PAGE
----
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Muslim communities as protective factors for mental health

The role of Muslim communities as a resource for positive mental health experiences, and a protective factor against mental health problems

In this activity, we take a closer look at the role of Muslim communities as a resource for positive mental health experiences, and a protective factor against mental health problems.

In this video, Aamnah draws on recent research that forms the basis of a chapter she has recently authored on the topic of Muslims and Mental Health for a forthcoming book on Muslims and health inequalities (reference below).

In her response, Aamnah highlights that mental health stigma in South Asian communities can mean that they experience mental health in distinctive ways. Aamnah refers to alternative ways of coping with mental health problems among Muslims that might include consulting pirs (spiritual healers) or using taviz (protective amulets). She also says that younger Muslims, who were born in Britain, may experience and understand mental health in distinctive ways compared to people of their parents’ generation, particularly those of the first generation. Aamnah emphasises the diversity and variation among and within Muslim communities in terms of their understandings and experiences of mental health.

Through her research, Aamnah has found that in areas of Bradford where there are established faith and cultural community groups and social networks, rates of mental health problems are lower than expected. This may be a result of these faith and cultural communities providing some protection against mental health problems. Also, these areas may benefit from active voluntary and community sector (VCS) organisations that work in ways that are tailored to the specific needs of the communities in which they are located. VCS organisations can often work more flexibly and responsively than statutory mental health support providers (like the NHS or social services) and are located in everyday community spaces, which might reduce the stigma around seeking mental health support.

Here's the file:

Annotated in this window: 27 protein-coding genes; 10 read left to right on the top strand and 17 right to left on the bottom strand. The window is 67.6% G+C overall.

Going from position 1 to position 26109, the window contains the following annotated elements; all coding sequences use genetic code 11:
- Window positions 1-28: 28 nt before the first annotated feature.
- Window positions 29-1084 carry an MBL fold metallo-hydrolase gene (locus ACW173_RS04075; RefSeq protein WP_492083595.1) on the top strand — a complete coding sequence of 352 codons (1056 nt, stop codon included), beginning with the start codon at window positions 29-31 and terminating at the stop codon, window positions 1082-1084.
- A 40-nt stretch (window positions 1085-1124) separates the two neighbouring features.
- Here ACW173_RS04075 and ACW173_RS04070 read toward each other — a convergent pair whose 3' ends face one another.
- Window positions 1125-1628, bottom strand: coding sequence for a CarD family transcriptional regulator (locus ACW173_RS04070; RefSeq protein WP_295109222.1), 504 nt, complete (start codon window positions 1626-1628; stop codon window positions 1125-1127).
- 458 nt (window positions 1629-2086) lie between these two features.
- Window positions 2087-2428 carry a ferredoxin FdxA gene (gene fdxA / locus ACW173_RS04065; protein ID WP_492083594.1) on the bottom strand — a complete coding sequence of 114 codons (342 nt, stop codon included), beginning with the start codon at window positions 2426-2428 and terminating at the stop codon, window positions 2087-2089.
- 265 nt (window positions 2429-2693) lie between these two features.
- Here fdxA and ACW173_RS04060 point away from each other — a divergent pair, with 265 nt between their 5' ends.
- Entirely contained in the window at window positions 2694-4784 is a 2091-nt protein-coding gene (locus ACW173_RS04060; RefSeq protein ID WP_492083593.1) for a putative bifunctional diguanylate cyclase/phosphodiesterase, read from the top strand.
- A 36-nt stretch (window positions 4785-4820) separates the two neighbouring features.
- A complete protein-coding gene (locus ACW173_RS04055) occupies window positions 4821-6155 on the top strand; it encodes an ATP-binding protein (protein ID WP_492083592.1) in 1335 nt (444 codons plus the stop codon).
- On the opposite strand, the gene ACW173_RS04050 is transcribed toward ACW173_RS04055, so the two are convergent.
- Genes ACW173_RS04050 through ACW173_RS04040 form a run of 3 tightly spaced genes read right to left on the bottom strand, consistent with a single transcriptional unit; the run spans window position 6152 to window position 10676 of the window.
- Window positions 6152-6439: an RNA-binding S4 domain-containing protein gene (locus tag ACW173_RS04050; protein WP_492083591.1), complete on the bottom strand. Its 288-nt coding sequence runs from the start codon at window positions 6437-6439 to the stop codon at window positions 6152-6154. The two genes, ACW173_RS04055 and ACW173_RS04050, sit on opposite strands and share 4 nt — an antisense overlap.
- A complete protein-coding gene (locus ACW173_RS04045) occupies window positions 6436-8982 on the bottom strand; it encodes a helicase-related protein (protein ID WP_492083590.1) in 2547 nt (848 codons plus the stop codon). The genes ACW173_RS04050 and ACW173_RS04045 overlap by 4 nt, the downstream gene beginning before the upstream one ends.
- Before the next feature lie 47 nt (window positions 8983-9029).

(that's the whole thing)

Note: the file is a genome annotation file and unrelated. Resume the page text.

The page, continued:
In their recent report, the Lantern Initiative, a grassroots mental health charity for Muslims, made the following recommendations for community organisations around Muslim mental health:

  • Centering indigenous and Islamic ways of knowing and integrating these with relevant psychological counselling skills; being mindful of engaging with and maintaining a decolonising perspective.
  • Actively and openly challenge common misconceptions.
  • Provide workshops that inform and educate communities about mental health issues and challenge misinformation.
  • Reach those who do not usually have the capacity to access mental health education, by doing targeted outreach work.
  • Provide training and information for communities on patient confidentiality laws; include laws pertaining to healthcare systems as well as those pertaining to workplace-funded counselling and others.
  • Ensure programmes are inclusive of minorities within minorities. Research each individual community demographic and needs.
  • Be trauma informed.

(The Lantern Initiative CIC, 2021)


The Muslim Youth Helpline provide a non-directional, non-judgmental, faith and culturally sensitive support service for Muslim young people. They can be contacted by phone, online chat, or email.

Over to you

Think about ways in which you might work with Muslims communities as a resource for better mental health. Can you think about one factor that would enable you to do this, and one potential challenge?

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Understanding Mental Health in Muslim Communities

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